Memoir in the tradition of Graves and Orwell  Aug 30, 2002
Siegfreid Sassoon's wonderful war memoir is thinly disguised as the story of George Sherston. Based solely on Sassoon's life in the trenches of WWI, it recounts the horror and scale of carnage that occurred. More importantly it shows the emotionally scars that the survivors carried with them as a result of exposure.

Sherston (Sassoon) was a rather spoiled and pampered young upper class Englishman. The war changed all that. Confronted with death, destruction and idiotic leadership from the High Command you sense the inner turmoil of Sherston.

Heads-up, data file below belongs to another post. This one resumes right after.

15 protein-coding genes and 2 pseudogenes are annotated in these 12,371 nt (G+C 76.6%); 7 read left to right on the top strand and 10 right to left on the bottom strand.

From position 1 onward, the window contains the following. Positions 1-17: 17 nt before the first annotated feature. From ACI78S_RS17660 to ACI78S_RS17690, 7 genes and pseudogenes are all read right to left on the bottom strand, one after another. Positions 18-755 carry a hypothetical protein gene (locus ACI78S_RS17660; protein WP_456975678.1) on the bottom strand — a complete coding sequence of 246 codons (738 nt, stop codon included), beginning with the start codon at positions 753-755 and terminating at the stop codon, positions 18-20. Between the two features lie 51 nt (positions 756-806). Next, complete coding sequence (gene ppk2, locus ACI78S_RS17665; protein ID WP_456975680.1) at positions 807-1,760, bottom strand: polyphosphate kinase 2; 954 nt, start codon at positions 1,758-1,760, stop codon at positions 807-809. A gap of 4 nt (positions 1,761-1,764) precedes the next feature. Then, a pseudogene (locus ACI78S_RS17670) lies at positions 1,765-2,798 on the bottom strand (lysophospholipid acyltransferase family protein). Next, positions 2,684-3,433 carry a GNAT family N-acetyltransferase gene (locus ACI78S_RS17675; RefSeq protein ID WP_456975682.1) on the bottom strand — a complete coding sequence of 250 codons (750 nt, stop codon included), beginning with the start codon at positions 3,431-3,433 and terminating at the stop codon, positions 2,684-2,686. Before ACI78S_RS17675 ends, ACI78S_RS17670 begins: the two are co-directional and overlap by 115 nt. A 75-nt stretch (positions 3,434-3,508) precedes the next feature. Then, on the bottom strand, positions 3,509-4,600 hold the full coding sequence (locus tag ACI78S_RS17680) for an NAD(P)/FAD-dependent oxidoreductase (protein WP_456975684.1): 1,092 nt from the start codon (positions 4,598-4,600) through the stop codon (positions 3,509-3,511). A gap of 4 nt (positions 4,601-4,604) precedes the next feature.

Relieved when he is not involved with the fighting he is driven by guilt over the loss of the soldiers in his battalion. Consequently when his platoon is on the line he takes great risks in reconaissance of the German positions.

The effects of non-stop total war, stupid leadership and the complete contrast between England and the trenches (only a few hundred miles apart) is staggering to Sassoon. Sassoon becomes anti-war and considers becoming an objector, but his obvious connection to his comrades and loyalty to them wins out in the end. He hates the war but won't abandon his comrades in the field.

This is a great war memoir written by a poet who survived and was changed for life by his experiences in it.